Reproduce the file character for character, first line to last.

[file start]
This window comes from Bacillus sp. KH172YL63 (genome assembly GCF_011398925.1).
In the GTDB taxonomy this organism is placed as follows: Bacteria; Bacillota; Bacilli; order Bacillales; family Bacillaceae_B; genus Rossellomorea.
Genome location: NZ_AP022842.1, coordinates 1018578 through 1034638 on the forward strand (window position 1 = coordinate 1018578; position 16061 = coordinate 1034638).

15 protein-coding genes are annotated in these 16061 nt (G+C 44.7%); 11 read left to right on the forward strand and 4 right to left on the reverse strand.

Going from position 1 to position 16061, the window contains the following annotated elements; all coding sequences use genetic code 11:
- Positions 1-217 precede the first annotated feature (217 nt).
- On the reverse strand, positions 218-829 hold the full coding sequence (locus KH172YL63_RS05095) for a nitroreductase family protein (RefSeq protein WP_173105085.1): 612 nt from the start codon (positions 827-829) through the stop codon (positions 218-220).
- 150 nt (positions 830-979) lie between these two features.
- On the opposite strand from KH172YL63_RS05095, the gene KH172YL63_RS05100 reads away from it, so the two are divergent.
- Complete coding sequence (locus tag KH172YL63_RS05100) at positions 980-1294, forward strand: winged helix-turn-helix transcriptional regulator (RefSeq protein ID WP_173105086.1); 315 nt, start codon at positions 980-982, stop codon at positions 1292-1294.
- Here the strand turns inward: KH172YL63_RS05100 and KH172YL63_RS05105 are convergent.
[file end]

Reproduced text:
This window comes from Bacillus sp. KH172YL63 (genome assembly GCF_011398925.1).
In the GTDB taxonomy this organism is placed as follows: Bacteria; Bacillota; Bacilli; order Bacillales; family Bacillaceae_B; genus Rossellomorea.
Genome location: NZ_AP022842.1, coordinates 1018578 through 1034638 on the forward strand (window position 1 = coordinate 1018578; position 16061 = coordinate 1034638).

15 protein-coding genes are annotated in these 16061 nt (G+C 44.7%); 11 read left to right on the forward strand and 4 right to left on the reverse strand.

Going from position 1 to position 16061, the window contains the following annotated elements; all coding sequences use genetic code 11:
- Positions 1-217 precede the first annotated feature (217 nt).
- On the reverse strand, positions 218-829 hold the full coding sequence (locus KH172YL63_RS05095) for a nitroreductase family protein (RefSeq protein WP_173105085.1): 612 nt from the start codon (positions 827-829) through the stop codon (positions 218-220).
- 150 nt (positions 830-979) lie between these two features.
- On the opposite strand from KH172YL63_RS05095, the gene KH172YL63_RS05100 reads away from it, so the two are divergent.
- Complete coding sequence (locus tag KH172YL63_RS05100) at positions 980-1294, forward strand: winged helix-turn-helix transcriptional regulator (RefSeq protein ID WP_173105086.1); 315 nt, start codon at positions 980-982, stop codon at positions 1292-1294.
- Here the strand turns inward: KH172YL63_RS05100 and KH172YL63_RS05105 are convergent.